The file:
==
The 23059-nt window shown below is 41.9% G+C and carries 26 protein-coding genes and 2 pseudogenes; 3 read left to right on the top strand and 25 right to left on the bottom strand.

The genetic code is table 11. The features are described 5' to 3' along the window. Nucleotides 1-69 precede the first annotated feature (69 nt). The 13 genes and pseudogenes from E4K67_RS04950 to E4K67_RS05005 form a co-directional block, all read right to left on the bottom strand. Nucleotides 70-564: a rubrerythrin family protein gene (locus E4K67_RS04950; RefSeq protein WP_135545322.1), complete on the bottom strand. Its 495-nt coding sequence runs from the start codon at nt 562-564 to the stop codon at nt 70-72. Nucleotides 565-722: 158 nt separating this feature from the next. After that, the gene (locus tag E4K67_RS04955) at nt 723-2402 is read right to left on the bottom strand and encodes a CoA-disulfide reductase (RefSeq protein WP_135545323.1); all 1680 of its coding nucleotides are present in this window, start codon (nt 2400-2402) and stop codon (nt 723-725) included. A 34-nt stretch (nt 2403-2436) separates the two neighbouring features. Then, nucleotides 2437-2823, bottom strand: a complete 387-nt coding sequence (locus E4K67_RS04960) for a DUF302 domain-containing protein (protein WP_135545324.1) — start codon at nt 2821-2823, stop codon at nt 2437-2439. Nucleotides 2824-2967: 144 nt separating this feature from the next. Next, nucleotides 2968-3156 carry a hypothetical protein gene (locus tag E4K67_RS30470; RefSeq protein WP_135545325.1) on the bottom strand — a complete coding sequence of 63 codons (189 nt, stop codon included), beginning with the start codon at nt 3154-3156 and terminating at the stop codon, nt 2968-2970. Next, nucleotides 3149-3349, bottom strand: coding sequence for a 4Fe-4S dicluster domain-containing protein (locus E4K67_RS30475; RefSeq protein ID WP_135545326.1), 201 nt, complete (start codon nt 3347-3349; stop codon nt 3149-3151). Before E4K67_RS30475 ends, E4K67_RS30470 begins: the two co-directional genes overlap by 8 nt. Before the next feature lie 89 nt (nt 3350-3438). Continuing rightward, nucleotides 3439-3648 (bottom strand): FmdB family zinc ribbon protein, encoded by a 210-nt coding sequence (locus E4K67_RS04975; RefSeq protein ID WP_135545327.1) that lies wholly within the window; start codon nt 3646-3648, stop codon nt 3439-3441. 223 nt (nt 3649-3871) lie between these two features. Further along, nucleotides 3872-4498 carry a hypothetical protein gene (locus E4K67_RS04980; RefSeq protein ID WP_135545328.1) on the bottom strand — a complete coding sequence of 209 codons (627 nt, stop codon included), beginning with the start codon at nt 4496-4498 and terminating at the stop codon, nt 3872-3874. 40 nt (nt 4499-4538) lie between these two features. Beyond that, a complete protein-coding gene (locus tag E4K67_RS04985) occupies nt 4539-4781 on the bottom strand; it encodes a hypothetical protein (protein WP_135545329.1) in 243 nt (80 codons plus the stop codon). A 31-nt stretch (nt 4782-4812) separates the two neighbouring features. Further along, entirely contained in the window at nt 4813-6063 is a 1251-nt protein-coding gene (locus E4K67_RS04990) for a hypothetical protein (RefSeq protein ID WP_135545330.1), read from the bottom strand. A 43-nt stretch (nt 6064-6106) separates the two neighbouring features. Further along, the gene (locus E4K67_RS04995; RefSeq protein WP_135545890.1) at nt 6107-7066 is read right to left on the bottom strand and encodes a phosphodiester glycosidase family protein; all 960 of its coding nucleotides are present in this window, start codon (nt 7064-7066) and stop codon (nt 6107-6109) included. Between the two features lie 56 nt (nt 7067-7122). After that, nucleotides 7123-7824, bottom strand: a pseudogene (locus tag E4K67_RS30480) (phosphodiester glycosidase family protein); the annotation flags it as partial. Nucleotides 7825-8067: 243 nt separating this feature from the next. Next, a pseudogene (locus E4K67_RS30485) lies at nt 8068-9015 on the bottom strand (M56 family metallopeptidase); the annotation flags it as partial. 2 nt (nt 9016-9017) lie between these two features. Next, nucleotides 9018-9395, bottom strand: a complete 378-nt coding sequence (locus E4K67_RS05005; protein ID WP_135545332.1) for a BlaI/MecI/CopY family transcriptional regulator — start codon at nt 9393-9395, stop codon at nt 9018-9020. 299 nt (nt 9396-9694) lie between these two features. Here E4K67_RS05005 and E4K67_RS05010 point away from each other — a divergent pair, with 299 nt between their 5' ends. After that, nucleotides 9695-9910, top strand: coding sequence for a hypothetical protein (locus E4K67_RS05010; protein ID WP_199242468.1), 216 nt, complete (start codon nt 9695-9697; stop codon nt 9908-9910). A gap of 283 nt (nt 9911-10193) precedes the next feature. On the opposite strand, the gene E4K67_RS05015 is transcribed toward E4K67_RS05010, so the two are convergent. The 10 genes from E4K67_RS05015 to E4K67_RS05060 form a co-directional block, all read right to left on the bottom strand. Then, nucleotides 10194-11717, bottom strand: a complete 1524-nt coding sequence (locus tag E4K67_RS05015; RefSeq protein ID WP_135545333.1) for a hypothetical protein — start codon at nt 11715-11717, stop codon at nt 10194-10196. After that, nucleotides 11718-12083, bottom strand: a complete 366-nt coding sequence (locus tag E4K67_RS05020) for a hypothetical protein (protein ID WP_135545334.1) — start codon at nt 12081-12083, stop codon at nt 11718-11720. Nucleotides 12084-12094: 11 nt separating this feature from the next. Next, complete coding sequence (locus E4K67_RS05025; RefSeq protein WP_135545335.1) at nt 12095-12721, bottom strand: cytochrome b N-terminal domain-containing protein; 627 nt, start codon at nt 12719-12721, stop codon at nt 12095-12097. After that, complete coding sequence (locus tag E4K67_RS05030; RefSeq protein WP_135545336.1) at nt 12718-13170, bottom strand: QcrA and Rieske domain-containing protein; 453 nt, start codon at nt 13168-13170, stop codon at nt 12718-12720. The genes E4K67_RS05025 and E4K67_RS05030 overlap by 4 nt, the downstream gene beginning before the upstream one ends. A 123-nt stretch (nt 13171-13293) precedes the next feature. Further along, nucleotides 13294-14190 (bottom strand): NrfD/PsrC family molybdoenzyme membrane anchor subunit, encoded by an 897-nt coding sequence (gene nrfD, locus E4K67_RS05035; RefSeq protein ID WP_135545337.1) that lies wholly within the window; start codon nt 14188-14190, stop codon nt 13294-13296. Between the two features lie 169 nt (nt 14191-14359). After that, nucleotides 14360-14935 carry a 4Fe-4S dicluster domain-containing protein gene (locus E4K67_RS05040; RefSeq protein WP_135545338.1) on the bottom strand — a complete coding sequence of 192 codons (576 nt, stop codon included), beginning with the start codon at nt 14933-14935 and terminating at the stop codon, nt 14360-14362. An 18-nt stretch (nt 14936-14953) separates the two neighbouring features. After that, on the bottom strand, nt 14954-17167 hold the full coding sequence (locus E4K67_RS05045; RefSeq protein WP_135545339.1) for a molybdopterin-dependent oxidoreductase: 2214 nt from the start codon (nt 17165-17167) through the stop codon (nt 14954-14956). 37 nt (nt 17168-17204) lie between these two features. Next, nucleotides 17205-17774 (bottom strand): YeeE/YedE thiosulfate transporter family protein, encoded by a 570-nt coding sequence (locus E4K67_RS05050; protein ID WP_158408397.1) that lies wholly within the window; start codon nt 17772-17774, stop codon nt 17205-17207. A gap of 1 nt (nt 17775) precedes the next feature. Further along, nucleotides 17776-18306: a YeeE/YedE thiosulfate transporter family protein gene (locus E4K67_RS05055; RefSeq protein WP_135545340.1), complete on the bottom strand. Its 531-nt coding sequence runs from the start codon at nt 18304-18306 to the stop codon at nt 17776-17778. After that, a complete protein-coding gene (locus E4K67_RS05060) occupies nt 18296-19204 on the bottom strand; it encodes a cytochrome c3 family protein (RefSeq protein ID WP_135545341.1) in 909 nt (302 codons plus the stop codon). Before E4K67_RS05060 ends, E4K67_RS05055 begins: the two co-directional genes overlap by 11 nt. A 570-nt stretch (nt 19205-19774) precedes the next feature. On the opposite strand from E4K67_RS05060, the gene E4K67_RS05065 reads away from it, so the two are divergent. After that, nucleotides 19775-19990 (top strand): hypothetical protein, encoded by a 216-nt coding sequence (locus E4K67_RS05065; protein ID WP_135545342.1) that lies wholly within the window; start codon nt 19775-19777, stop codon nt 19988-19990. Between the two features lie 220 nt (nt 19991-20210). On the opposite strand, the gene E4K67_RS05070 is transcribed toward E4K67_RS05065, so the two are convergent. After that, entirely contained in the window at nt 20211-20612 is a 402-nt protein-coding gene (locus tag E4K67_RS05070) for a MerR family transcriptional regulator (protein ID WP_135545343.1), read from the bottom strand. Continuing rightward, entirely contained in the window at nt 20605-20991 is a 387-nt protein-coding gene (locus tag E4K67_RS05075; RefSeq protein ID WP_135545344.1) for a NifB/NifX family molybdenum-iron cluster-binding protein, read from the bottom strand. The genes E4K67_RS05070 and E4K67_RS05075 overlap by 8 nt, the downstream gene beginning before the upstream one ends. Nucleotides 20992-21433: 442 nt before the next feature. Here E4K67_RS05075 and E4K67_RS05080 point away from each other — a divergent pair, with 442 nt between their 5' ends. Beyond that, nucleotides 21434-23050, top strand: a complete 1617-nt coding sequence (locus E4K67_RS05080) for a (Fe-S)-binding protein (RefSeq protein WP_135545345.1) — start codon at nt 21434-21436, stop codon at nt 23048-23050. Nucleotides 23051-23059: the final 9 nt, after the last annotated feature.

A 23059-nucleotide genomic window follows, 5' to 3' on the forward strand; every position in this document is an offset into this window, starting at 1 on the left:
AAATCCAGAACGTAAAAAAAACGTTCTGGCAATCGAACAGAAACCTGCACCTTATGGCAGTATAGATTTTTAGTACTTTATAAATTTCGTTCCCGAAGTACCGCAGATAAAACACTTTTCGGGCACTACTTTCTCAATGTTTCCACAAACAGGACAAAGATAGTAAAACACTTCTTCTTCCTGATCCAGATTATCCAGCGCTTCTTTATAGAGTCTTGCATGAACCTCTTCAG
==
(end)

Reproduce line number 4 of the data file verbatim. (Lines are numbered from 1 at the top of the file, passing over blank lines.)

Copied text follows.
AAATCCAGAACGTAAAAAAAACGTTCTGGCAATCGAACAGAAACCTGCACCTTATGGCAGTATAGATTTTTAGTACTTTATAAATTTCGTTCCCGAAGTACCGCAGATAAAACACTTTTCGGGCACTACTTTCTCAATGTTTCCACAAACAGGACAAAGATAGTAAAACACTTCTTCTTCCTGATCCAGATTATCCAGCGCTTCTTTATAGAGTCTTGCATGAACCTCTTCAG